See WISH for essential workplaces: Strategies and resources

Leadership commitment

Leadership commitment is driven by clear, consistent, and transparent communication from management to the whole organization regarding policies, programs, and practices that protect workers from COVID-19. Workers need to trust leadership in their response to the pandemic. Leadership across different levels need to demonstrate that they are doing their part by being accountable for the working conditions that impact the risk and fear of transmission of COVID-19 among workers. Communication content should be verified for accuracy and be developed based on public health recommendations and guidelines for best practices. 

See WISH for essential workplaces: Strategies and resources

Adherence

While both ethical norms and legal standards are changing quickly as communities and governments enact sweeping rules to stem the spread of COVID-19, adhering to worker safety and health standards provides a starting point for employers to protect their workers. Organizations must follow existing and evolving standards and recommendations from governmental agencies for reducing the risk of transmission. In addition, adhering to wage and benefits requirements, especially providing and encouraging use of sick leave policies, helps provide a supportive environment for workers during the pandemic. Many governmental and non-governmental agencies are providing resources to help organizations create safer and more supportive environments. In addition, there are specific recommendations for industries (e.g., healthcare and construction) that organizations must adhere to.

See WISH for essential workplaces: Strategies and resources

Data-driven action

Using data to set priorities and inform decisions during this time of uncertainty can help guide an organization’s efforts. There is a range of data that quantifies levels of risk and can inform planning. For example, monitoring indoor air quality and the level of carbon dioxide provides an indication of how much fresh air is in the workplace. Using payroll and shift assignment data can identify and plan work assignments to minimize worker exposures to other workers and customers or clients. Wide availability of reliable COVID-19 tests can help identify those employees who need to quarantine and may need access to treatment, while minimizing the extent of exposing other workers. Qualitative data from both managers and frontline workers can be used to identify opportunities and find solutions to improve working conditions, as explained above in the participation section. Data can also be used to measure improvements related to the efforts implemented to reduce the health impacts of COVID-19. Short surveys of workers can provide confidential feedback and communicates that leadership values worker input. Finally, sharing findings with employees, without compromising confidentiality, is critical in developing trust. Seeing success and positive changes may boost employee morale and increase motivation to be engaged at work during this challenging time.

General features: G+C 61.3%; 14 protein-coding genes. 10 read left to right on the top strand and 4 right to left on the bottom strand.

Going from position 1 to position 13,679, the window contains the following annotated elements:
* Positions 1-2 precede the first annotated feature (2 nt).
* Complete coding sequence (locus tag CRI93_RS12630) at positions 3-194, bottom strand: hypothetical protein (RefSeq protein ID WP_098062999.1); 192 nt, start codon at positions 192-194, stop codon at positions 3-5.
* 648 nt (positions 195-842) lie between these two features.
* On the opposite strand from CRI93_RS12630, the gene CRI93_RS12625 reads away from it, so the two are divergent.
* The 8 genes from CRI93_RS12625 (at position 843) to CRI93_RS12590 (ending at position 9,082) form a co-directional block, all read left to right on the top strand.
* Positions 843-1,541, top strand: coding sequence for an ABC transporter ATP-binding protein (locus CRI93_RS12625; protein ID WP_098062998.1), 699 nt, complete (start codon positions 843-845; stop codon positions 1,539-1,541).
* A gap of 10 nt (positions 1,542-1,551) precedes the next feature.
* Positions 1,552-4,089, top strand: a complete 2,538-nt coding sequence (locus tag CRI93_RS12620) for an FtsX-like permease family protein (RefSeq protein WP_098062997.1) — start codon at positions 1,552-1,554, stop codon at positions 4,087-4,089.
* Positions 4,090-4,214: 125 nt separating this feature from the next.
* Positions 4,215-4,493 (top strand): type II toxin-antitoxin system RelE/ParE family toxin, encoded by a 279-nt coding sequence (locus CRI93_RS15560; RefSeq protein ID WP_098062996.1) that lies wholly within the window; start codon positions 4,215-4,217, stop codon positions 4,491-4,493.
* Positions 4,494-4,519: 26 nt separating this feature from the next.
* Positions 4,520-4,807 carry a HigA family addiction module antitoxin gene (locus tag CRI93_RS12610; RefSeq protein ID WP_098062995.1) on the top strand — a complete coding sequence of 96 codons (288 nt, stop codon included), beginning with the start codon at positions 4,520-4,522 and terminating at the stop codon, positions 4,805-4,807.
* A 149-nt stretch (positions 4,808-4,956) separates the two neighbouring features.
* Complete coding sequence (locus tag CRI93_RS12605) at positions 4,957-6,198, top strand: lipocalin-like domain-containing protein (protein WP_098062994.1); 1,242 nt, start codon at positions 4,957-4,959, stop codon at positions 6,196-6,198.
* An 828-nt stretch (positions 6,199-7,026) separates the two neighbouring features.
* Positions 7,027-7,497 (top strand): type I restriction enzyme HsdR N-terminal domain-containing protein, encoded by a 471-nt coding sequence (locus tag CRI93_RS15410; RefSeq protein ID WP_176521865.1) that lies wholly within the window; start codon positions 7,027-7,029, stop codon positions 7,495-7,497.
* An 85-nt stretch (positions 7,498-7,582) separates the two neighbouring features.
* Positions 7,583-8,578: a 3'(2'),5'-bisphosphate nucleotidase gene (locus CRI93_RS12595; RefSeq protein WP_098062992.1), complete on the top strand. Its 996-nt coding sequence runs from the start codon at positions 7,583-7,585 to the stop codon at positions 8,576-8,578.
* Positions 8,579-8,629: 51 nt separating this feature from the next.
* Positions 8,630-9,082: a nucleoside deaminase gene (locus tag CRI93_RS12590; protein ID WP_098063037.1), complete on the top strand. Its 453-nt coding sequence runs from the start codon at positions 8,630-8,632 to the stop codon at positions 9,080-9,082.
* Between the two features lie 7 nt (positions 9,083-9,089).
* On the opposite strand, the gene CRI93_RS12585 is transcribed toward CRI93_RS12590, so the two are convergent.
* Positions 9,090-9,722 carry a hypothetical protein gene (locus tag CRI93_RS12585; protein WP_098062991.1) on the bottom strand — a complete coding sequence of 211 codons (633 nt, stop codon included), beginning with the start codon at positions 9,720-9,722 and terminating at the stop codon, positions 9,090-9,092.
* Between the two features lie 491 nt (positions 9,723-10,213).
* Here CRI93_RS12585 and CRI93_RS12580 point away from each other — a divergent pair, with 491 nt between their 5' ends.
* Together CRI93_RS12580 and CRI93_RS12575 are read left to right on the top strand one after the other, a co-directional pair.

See WISH for essential workplaces: Strategies and resources

 

About the Workplace Integrated Safety and Health (WISH) Assessment

Developed by the Harvard T.H. Chan School of Public Health Center for Work, Health, and Well-being, the Workplace Integrated Safety and Health (WISH) Assessment measures workplace policies, programs, and practices that focus on working conditions and organizational facilitators of worker safety, health, and well-being. This tool can be used by employers and researchers to assess the extent of implementation of an integrated approach. The categories that comprise the WISH Assessment are also reflected and expounded upon in the Center’s Implementing an Integrated Approach Guidelines.